March 1, 2011

Potentially, Possibly More Confused

I think I am becoming “that” patient. You know, the one that second guesses the doctor and asks all sorts of “annoying” questions.

I had my consult today. It wasn’t with my preferred RE but instead with her partner. He spent about 30 minutes explaining IVF to me. Luckily, because of the many blogs I’ve read, I already had an idea what the process would entail. It sounds like we will be doing the  long protocol and shooting for about 20 eggs. Apparently, this is a plausible number based on my previous response to injectibles and the number of resting follicles I have. We will then probably use ICSI to fertilize the embryos and send them away for pgd. I was told that he estimates a 50% likelihood that this will work for us (not sure how this number was estimated).

I am being scheduled for a hysteroscopy next month. If anyone has any words of advice, again they would be appreciated. I expressed concerns about my lining (it was 14.7 at last IUI). I was told it’s okay because my lining goes way back down at the beginning of my cycle. However, I also indicated that I haven’t got a bfp since last May. Before shelling out money, time, and energy for IVF I want to make sure nothing else is going on. So, the doctor said a hysteroscopy would be a good way to do this.

In the meantime, supposedly they are speaking to two different pgd labs to determine what is the best route for our situation is. Apparently, we will then begin the process of building the pgd probe. Once the probe is complete, I will be called in to start bcp and will stay on this for 10-14 days. I’m still a bit fuzzy on when I will be hearing about the probe and have my consultation with the genetics lab. If I haven’t heard anything by next week I am going to call and bother them again. It will likely take 2-3 months for the probe to be complete. In the meantime, I will be on no drugs. I’ll be completing my annual exam (yippee) and completing the hysteroscopy. As long as both of those are clear as soon as the probe is ready, we will be in business.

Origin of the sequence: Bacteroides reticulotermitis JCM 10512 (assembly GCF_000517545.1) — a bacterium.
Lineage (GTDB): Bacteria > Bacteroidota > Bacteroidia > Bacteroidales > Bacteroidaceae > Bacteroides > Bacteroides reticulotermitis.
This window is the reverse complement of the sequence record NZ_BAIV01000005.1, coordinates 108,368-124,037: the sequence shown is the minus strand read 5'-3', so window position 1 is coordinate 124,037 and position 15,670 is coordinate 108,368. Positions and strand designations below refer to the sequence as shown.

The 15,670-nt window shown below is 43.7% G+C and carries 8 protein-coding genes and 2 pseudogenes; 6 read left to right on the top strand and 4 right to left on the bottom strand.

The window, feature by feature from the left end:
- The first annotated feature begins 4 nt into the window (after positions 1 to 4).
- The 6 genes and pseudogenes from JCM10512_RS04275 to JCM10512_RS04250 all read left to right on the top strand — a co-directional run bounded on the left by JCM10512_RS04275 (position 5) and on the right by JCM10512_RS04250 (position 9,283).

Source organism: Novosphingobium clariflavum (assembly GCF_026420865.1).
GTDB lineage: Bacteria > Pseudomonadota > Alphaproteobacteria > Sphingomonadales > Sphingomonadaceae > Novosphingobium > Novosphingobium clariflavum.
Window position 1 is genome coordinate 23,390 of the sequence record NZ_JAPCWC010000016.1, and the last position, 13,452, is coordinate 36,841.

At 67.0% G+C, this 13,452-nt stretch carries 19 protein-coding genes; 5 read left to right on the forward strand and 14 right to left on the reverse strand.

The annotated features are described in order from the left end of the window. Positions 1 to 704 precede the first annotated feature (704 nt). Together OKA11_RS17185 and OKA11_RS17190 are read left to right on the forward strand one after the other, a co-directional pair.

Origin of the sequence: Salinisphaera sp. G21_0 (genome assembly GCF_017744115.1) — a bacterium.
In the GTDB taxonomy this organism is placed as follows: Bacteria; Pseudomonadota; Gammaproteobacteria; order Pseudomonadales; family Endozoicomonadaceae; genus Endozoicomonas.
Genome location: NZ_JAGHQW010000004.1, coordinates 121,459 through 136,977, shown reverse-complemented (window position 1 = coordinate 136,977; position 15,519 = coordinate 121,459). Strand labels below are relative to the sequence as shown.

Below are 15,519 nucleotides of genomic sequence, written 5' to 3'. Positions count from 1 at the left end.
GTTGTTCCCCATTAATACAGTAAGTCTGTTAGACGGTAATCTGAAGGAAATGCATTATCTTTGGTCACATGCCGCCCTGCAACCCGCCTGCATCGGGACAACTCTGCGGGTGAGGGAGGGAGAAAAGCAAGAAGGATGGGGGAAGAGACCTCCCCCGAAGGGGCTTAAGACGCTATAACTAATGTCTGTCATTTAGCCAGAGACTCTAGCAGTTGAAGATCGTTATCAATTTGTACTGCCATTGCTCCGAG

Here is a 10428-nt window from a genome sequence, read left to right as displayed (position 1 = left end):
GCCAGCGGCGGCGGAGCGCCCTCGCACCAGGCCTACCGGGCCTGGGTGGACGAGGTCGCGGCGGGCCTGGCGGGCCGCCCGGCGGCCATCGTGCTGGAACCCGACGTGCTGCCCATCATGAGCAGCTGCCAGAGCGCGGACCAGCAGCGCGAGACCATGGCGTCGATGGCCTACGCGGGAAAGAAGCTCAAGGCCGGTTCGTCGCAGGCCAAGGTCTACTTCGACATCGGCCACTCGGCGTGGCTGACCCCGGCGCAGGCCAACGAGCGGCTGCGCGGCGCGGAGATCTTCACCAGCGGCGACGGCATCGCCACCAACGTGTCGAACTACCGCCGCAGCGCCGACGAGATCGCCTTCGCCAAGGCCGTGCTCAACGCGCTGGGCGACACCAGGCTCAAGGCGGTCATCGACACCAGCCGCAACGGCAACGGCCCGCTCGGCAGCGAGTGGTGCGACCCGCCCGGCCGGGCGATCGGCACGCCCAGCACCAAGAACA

So, we’re looking at around May-June. I’m guessing it’s probably going to end up being July. Mr. F and I are planning a trip to Asia in June and I don’t imagine that ivf will fit well into this. I guess we’ll play it by ear and see how long the pgd lab takes. I’m really, really looking forward to the months of from monitoring and drugs. Of course, in the back of mind, I’m hoping that I’ll get that miracle natural bfp so many ladies have been getting. However, even if I don’t, I think it will be good for myself and Mr. F to get a little break.

There also seems to be a bit of confusion between the insurance company and my REs office. No one seems to be able to really tell me how much this is going to cost. I have a $1200 out of pocket maximum. So, this would seem to mean that I would pay no more than $1200. However, my REs office asks for $2k up front and then provided a host of other charges. I asked if I would then get reimbursed and I think they were really confused. Insurance company says yes, I will pay no more than $1200. So, I’m going to pretend this will work out in our favor and hold onto that $1200 like a life preserver. Either way, I know that we are getting a huge bargain. We would never move forward with this if we had to pay $20k. So, that’s it for now. We’ll see where this leads us.